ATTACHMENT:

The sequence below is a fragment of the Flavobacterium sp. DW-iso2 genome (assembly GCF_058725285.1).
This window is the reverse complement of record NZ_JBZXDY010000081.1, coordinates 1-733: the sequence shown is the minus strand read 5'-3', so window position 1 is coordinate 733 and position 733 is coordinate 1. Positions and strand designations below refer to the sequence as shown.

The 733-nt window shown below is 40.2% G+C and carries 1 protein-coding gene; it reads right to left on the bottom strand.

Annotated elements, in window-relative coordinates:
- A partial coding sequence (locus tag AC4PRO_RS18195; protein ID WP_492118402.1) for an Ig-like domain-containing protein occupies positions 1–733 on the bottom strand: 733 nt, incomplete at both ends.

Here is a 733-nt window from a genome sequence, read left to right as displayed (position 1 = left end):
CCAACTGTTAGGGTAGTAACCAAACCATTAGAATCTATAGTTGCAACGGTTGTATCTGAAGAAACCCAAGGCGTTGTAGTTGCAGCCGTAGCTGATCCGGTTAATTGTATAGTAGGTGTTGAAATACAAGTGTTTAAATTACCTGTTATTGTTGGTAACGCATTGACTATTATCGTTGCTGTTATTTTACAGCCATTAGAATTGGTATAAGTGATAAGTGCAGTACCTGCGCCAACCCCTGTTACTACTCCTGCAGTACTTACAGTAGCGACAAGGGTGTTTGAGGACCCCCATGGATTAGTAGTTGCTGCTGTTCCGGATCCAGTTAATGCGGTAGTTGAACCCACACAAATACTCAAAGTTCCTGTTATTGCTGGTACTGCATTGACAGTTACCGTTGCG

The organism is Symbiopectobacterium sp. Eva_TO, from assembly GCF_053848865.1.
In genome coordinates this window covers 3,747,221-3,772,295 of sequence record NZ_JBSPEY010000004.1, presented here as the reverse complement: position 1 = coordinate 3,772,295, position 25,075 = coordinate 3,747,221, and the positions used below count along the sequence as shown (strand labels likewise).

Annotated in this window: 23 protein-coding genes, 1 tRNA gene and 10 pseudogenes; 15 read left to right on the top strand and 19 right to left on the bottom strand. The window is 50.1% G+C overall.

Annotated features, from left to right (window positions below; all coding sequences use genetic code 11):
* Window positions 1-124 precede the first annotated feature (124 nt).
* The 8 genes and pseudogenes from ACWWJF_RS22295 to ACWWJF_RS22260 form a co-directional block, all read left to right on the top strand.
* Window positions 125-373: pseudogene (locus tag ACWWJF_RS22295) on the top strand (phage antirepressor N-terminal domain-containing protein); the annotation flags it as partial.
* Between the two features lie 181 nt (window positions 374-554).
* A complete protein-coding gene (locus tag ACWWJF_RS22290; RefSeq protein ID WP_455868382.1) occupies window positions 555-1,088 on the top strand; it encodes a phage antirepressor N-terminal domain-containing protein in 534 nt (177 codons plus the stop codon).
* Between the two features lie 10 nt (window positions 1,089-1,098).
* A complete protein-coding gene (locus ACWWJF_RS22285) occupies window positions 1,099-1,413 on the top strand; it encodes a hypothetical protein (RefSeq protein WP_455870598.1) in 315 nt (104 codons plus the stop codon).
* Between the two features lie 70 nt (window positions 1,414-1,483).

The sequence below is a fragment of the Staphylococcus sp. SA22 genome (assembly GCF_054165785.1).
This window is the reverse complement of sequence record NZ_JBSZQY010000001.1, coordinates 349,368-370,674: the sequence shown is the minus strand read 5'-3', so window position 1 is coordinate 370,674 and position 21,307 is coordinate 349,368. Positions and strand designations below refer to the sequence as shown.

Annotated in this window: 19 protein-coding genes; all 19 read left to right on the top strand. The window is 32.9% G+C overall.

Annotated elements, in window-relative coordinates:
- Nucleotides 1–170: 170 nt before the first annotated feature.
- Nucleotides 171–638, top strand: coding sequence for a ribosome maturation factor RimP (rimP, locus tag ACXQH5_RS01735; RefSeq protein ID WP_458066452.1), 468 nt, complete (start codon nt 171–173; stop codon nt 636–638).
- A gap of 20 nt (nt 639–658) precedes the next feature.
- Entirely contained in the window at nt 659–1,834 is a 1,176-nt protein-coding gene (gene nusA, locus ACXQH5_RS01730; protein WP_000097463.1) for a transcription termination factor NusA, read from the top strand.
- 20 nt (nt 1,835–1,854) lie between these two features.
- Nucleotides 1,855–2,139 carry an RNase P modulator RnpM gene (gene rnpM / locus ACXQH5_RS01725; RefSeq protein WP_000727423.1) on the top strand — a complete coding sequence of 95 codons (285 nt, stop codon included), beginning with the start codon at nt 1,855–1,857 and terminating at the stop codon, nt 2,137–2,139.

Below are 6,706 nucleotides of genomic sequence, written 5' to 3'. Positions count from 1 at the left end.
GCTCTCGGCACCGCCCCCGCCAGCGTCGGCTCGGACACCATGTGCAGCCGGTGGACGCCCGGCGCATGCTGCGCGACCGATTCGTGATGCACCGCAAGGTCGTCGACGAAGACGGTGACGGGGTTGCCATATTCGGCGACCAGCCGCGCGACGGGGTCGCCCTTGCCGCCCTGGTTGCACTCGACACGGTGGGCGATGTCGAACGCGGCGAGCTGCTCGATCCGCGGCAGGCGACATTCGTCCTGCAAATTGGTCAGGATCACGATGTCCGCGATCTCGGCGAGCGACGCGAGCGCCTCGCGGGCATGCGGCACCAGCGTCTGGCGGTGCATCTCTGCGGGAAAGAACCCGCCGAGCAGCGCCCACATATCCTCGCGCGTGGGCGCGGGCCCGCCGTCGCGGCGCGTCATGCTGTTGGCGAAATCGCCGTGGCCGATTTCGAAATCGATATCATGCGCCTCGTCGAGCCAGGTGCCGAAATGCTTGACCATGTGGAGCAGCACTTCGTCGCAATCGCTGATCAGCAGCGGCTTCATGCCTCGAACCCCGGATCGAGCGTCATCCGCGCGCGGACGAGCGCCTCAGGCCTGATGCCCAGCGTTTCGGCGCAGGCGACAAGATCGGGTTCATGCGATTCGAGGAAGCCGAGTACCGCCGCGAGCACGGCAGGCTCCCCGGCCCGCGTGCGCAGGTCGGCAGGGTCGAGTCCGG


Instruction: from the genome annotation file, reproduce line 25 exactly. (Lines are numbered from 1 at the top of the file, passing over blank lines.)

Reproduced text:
- Nucleotides 171–638, top strand: coding sequence for a ribosome maturation factor RimP (rimP, locus tag ACXQH5_RS01735; RefSeq protein ID WP_458066452.1), 468 nt, complete (start codon nt 171–173; stop codon nt 636–638).